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Motorcycles don't kill people - people kill people

by Master Sgt. Ty Foster
21st Space Wing Public Affairs

Last year, I wrote an article about motorcycle safety titled, "What were they thinking?" I should have called it, "Why weren't they thinking?"

For as many years as I have been a rider, even longer, I have been concerned about motorcycle safety.

Two months before I bought my first bike, a motorcycle passed me on the right as I was turning right. As his bike crashed into the side of my parents' 1970 Chevy pickup, everything began moving in slow motion. He flew 30 feet through the air right over the hood of the truck. Two other motorcyclists waiting to turn at the intersection watched in dismay as this human projectile hurled toward them and his mangled bike careened their way.

He landed face-up and unconscious underneath the nearest bike and his right leg had a gash so severe I thought it had been severed. Pulling the bike off of him, I looked at his helmetless head. His face, cut by my rearview mirror, was lacerated from the top of his forehead to the tip of his nose. Blood pooled over his closed eyes.

His motorcycle ended up in the ditch 10 feet away. The Hamms beer that had been between his legs as he began his impatient pass was in the grass near my parents' truck. His name, I had learned, was Ricky Hicks, and he was alive.

I met him, under better circumstances, about a year later. It had taken about 300 stitches to fix his wounds and he almost did lose his leg. He told me it wasn't my fault. He was drunk and had done a stupid thing. Why wasn't he thinking? I was 18 years old. I am 42 now, and I can remember that wreck like it happened yesterday.

Between then and now, I have logged tens of thousands of miles on motorcycles. I have taught motorcycle safety at eight sites in two states to more than 650 people. I have written countless articles, conducted workshops, inspections, and demonstrations in an effort to stem the red tide of Air Force motorcycle deaths and injuries.

But it hasn't worked.

On April 10, two riders were on a divided highway with a posted speed limit of 50 kilometers per hour - that is about 31 mph. Rider No. 1 zipped between two cars at a high rate of speed. As he entered a gradual curve, his motorcycle began to lose control. He skidded for 198 feet, hit the median, was ejected from the bike and collided with an on-coming vehicle. He was dragged 30 feet and tumbled another 103 feet. Rider No. 2 watched his friend die.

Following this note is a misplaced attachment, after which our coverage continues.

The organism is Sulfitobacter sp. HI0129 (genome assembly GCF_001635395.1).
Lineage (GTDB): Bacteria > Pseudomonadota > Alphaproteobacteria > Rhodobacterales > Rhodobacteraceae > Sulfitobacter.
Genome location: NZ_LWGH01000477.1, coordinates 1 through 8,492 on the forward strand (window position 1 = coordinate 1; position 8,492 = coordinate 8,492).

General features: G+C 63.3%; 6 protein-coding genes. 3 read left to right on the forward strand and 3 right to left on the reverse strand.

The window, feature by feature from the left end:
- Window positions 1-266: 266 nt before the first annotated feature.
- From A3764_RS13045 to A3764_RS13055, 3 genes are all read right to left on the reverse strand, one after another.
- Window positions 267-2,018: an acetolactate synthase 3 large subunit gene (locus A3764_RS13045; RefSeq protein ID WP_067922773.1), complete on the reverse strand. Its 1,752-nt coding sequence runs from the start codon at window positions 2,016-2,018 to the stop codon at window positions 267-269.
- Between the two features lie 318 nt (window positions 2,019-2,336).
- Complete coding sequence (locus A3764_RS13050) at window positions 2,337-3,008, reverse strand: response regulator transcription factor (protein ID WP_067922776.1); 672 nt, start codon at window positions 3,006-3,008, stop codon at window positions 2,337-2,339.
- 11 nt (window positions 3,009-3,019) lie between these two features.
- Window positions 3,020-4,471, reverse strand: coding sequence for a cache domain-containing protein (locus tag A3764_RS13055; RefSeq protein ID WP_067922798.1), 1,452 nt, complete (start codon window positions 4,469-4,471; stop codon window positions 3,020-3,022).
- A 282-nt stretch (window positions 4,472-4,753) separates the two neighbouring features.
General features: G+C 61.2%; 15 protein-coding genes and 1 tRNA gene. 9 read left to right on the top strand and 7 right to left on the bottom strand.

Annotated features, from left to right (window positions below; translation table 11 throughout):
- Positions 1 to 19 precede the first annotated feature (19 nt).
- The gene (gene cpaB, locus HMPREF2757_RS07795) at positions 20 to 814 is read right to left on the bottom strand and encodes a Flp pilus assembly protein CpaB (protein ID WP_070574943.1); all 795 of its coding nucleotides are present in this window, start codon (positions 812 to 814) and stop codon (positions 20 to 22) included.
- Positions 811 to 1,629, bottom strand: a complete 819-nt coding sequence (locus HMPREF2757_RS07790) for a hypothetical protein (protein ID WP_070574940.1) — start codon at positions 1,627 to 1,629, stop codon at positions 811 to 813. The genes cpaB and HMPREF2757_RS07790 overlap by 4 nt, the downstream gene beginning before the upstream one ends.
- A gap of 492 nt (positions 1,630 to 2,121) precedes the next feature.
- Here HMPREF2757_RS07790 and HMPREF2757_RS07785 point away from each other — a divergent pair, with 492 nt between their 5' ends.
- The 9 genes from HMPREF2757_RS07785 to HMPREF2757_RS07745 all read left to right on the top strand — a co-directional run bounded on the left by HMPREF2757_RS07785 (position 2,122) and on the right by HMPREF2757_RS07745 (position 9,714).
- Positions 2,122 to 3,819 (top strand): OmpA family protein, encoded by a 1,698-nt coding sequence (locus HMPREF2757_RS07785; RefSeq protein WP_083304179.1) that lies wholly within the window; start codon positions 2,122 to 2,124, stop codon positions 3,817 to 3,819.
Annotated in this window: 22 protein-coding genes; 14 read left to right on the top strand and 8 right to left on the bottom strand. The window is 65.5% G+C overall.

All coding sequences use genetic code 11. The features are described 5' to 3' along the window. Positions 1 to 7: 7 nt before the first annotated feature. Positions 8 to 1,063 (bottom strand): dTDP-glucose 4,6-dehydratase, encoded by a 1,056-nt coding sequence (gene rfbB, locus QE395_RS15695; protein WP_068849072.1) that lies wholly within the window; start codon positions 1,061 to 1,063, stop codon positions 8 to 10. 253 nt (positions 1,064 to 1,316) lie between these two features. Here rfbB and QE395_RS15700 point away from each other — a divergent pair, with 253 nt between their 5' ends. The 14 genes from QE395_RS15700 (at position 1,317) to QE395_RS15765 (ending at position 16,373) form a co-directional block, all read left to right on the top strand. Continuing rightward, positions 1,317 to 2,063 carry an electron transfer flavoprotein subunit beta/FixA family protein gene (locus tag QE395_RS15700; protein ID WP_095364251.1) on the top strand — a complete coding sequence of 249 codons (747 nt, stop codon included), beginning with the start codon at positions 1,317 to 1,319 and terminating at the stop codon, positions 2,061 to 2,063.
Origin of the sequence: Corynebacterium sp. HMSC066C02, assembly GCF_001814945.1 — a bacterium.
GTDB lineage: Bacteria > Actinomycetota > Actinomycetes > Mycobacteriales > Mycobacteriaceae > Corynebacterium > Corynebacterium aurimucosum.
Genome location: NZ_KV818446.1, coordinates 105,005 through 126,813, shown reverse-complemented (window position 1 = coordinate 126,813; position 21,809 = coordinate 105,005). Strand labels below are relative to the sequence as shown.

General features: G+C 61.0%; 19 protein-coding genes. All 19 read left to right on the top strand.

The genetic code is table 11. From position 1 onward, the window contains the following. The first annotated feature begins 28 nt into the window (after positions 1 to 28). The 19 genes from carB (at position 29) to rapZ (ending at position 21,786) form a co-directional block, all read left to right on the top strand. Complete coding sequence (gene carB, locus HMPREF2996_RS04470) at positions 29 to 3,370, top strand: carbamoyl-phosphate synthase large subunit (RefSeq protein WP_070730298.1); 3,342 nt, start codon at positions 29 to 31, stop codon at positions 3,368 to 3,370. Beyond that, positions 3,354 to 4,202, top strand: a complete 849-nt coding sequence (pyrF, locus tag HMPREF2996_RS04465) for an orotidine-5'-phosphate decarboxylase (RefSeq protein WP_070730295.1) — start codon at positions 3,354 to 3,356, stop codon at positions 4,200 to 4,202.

Rider No. 1 had just picked his bike up from the shop where it had been in for brake problems resulting from a result of a previous mishap. He had attended motorcycle safety training about 18 months earlier.

Why wasn't he thinking?

Another Air Force rider and his buddy were out for a ride May 24 on a new road. There were no street lights, minimal street markings and neither rider had driven it before. At a speed in excess of 60 mph - posted 45 mph - an unannounced curve sneaked up on them.

Rider No. 1 applied his brakes hard. Rider No. 2 swerved around rider No. 1 who then struck the curb and went airborne. Two hundred twenty two feet later the dust began to settle on the mangled bike. This rider No. 2 also watched his friend die. Neither rider was wearing the required protective gear.

Why weren't they thinking?

On June 1, an Air Force motorcyclist with a passenger was doing about 120 mph in a 60-mph zone down a divided four-lane highway. Approaching a curve, the front tire left the pavement edge. They crashed in the grass median and were launched about 500 feet. The operator lived but the passenger suffered traumatic head injuries and later died. They had been at a party, then went on a beer run while the designated drivers were taking people home. Neither wore the required protective gear.

Why didn't they think?

I would recount more of these tragic losses, but it makes me sick to read them, to envision their final realities. Last year, we lost 16 airmen in fatal motorcycle crashes - Class A mishaps - Air Force wide. This year, we have already lost 20.

Unfortunately, more will die.

I have realized there is no panacea, no cure-all to eliminate the deaths of Air Force motorcyclists. As involved in their rider's lives as supervisors and commanders can be, they can't make the decisions. It is on the rider. For when riders decide to straddle their bikes, start them, shift into gear and roll onto the road, they have accepted the risk and the responsibility for whatever may occur. Their split-second decision to speed up, slow down, swerve or not to ride after a drink of alcohol is in their hands - or, rather it is in their heads.

Some people think we motorcyclists have an attitude. I think they are right. I just wish the attitude every one of us had was the same as that of Gen. Lance Lord, commander of Air Force Space Command, "Safety is an attitude - get one!" If they did, they would probably live to ride a lot longer.





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